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Shilling of Edward VI

This coin was unearthed some time since by Roger Paul. It’s a large hammered silver coin, in regard to which Roger said: “Unfortunately, we don’t locate finds like this one anymore on well-searched sites.” This might be true but even on fields that have been covered countless times there is always the possibility of something good turning up.

Roger’s find is a profile type shilling of Edward VI. On the obverse the legend starts with EDWARD and on the reverse it starts with TIMOR. The mint mark on both sides is a letter Y so the coin was struck at the Southwark mint. This is a base issue, struck in only 6oz. silver at 80 grains in weight during the second debased issue.

The bust on the obverse appears to be number 5 and is listed in the Standard Catalogue as number 2066B. There are two dates for the type: 1549 and 1550, the second being much scarcer than the first. This coin is dated MDL (1550) in Roman numerals on the reverse, so it is the scarcer date.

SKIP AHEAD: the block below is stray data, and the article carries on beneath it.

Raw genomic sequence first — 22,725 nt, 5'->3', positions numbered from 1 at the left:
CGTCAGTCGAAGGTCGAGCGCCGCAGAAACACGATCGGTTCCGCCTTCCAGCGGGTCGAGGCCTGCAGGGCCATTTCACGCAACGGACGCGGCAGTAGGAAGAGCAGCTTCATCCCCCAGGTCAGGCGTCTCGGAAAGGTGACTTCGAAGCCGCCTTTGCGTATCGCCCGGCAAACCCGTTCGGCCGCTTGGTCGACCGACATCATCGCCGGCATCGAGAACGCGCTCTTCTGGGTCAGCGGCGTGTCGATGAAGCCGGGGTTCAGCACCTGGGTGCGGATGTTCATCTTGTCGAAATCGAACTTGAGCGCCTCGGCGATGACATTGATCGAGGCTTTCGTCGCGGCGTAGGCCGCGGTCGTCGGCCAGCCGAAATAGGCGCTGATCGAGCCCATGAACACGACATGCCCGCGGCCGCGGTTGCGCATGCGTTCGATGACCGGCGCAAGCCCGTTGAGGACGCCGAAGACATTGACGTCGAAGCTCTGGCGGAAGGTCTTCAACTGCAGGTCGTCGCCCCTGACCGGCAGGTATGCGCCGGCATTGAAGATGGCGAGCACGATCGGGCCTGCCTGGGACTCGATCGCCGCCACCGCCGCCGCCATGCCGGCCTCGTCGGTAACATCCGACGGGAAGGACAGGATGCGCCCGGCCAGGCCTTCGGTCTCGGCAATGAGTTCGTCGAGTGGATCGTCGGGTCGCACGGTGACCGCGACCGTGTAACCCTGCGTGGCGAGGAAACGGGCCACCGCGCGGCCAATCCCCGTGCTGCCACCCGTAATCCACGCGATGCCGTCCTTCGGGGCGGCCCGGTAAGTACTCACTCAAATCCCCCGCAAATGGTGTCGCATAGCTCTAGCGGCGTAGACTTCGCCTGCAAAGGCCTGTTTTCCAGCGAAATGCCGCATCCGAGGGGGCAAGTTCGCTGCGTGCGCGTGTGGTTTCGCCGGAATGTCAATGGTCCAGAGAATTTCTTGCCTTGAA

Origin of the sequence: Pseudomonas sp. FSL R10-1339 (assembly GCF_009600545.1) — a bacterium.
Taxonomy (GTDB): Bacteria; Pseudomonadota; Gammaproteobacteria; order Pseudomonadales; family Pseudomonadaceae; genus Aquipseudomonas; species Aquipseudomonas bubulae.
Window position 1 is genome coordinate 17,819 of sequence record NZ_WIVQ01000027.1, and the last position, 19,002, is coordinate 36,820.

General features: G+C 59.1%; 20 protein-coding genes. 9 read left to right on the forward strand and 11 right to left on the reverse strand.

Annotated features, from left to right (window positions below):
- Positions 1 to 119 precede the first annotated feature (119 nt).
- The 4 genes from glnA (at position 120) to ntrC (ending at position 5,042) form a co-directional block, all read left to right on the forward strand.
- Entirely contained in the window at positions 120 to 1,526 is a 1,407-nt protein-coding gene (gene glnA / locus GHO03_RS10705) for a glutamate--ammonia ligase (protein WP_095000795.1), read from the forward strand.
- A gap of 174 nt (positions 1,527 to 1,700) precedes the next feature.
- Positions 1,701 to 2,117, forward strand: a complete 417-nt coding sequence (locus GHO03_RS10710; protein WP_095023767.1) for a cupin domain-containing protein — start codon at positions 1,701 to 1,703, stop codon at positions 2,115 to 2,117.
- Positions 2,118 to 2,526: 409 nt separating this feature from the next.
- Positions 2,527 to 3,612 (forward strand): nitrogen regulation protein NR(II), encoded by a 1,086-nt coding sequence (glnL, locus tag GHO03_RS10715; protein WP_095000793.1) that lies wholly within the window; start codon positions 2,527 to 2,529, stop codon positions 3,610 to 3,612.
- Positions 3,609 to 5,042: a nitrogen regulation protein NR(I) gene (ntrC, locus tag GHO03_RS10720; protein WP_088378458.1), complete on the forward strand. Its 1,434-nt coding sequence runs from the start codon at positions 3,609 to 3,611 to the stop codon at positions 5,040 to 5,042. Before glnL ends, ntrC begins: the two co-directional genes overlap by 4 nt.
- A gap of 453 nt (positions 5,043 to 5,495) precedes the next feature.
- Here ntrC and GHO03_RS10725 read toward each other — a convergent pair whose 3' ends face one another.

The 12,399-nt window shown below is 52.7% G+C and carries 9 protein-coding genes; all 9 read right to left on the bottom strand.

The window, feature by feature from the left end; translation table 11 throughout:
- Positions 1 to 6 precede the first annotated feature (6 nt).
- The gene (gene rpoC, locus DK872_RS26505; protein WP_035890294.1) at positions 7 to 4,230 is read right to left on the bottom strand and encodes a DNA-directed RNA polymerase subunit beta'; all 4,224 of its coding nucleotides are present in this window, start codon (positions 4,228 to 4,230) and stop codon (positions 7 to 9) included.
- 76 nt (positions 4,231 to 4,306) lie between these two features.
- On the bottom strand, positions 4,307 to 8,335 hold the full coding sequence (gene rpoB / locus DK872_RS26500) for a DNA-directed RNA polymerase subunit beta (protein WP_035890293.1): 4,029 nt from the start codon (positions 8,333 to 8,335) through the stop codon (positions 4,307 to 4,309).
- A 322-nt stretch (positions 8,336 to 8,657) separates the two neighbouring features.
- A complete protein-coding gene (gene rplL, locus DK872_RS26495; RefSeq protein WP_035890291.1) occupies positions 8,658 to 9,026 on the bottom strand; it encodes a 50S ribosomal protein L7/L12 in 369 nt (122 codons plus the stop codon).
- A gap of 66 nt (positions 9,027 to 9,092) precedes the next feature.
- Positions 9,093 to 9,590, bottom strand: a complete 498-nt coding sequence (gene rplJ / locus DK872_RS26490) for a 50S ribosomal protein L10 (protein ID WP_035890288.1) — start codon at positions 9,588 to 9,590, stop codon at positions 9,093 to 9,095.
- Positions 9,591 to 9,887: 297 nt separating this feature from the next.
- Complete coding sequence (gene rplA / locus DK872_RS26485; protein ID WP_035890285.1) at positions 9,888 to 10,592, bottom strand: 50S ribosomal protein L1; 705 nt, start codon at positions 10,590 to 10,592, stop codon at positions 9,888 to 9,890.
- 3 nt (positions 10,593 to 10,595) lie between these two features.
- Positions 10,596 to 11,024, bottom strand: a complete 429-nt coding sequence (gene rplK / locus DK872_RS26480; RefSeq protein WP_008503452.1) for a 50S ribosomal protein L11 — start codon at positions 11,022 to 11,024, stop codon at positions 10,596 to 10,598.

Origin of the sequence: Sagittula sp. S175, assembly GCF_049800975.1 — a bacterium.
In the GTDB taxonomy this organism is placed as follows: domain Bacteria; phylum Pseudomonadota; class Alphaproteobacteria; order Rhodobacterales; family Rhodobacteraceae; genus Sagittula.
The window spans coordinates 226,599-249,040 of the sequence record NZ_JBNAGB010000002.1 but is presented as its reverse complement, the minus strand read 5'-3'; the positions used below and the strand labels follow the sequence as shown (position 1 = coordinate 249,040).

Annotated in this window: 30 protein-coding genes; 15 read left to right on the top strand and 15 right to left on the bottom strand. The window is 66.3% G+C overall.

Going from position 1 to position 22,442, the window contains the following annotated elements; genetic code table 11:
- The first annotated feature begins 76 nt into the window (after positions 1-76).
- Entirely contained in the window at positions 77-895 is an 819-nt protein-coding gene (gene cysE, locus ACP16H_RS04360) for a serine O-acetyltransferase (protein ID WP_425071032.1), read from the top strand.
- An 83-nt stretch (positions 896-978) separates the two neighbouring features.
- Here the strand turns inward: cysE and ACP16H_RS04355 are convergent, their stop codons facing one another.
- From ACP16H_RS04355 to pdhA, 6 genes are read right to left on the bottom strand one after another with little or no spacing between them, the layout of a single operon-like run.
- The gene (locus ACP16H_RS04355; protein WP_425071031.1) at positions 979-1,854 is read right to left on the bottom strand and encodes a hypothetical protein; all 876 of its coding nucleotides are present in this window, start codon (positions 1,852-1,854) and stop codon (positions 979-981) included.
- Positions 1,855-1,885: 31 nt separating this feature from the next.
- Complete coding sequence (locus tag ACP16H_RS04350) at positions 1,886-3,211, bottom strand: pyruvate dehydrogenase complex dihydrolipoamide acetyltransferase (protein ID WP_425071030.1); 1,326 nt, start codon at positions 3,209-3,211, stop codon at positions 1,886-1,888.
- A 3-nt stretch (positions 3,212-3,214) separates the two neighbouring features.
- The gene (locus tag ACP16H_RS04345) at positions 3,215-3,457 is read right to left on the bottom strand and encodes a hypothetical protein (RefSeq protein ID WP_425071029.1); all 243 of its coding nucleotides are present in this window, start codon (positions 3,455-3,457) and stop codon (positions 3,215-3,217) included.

On both the obverse and reverse there are a few scuffs but overall the coin would grade about VF for the issue. A couple of years since a collection of debased Edward VI shillings was offered for sale at auction and several did not reach their lower estimates so they were unsold. This suggests that demand is not strong for the type. However, this is a rare date for the type and the condition is better than usual, so if it was offered for sale at auction it should fetch around £300.

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